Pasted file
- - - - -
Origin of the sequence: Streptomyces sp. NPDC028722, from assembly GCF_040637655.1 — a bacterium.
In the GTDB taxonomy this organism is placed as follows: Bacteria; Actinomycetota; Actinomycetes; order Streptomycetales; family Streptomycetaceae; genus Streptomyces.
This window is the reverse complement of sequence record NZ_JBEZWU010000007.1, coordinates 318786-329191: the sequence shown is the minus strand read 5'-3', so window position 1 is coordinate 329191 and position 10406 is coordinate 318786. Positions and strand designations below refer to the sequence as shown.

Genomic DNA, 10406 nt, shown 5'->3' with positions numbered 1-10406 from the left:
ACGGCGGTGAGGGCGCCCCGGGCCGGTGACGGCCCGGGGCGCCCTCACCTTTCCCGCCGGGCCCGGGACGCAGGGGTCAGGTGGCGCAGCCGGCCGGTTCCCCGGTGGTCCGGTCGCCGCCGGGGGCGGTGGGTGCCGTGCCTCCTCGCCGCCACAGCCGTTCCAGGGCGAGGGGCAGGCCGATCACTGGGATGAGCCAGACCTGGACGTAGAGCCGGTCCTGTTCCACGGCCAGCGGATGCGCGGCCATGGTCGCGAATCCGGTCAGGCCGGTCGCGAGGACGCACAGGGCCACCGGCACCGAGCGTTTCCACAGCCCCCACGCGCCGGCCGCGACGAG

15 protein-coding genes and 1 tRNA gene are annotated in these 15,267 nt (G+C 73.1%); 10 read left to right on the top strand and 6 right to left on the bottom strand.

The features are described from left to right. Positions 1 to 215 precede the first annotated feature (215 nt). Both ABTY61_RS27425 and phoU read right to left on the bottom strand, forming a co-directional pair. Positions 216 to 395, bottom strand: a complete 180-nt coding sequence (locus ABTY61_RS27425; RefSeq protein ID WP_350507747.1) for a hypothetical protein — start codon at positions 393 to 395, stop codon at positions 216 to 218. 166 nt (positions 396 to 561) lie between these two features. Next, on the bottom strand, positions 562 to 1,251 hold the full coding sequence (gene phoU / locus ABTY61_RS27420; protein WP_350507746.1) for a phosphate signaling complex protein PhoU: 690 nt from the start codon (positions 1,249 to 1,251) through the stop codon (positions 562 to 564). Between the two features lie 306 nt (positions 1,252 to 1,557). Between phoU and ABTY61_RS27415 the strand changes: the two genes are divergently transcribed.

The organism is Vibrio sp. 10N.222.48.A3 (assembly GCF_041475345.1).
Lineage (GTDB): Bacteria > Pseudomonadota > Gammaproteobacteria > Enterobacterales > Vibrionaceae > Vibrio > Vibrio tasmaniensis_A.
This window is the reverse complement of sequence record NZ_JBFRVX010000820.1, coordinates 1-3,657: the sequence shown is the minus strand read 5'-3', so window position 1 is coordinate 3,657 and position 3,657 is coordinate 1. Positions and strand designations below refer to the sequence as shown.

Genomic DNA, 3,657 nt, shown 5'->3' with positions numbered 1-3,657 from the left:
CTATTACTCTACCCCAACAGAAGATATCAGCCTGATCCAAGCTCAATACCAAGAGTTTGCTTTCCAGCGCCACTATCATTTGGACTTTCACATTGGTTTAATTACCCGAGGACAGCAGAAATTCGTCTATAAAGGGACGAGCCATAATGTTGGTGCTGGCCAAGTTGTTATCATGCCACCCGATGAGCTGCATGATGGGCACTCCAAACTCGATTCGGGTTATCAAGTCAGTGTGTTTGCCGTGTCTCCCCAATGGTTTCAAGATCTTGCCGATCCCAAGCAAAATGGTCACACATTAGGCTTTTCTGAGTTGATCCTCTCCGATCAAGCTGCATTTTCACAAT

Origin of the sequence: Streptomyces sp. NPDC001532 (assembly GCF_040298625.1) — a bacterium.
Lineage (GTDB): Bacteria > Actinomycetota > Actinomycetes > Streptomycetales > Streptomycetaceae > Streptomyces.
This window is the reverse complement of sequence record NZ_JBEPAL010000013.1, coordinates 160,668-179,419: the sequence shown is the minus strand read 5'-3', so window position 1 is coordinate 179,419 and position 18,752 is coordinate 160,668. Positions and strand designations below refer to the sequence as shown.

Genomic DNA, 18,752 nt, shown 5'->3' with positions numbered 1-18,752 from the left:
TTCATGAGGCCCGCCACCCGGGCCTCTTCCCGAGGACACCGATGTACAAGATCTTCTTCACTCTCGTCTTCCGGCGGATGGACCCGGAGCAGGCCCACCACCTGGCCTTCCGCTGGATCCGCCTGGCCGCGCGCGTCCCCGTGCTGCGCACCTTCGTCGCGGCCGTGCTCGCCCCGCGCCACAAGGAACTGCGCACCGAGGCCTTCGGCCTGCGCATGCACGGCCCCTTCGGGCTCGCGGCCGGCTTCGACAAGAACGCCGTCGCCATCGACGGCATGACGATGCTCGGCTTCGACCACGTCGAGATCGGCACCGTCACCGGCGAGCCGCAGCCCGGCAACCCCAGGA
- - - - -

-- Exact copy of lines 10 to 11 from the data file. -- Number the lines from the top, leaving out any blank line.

This window is the reverse complement of sequence record NZ_JBFRVX010000820.1, coordinates 1-3,657: the sequence shown is the minus strand read 5'-3', so window position 1 is coordinate 3,657 and position 3,657 is coordinate 1. Positions and strand designations below refer to the sequence as shown.

Genomic DNA, 3,657 nt, shown 5'->3' with positions numbered 1-3,657 from the left: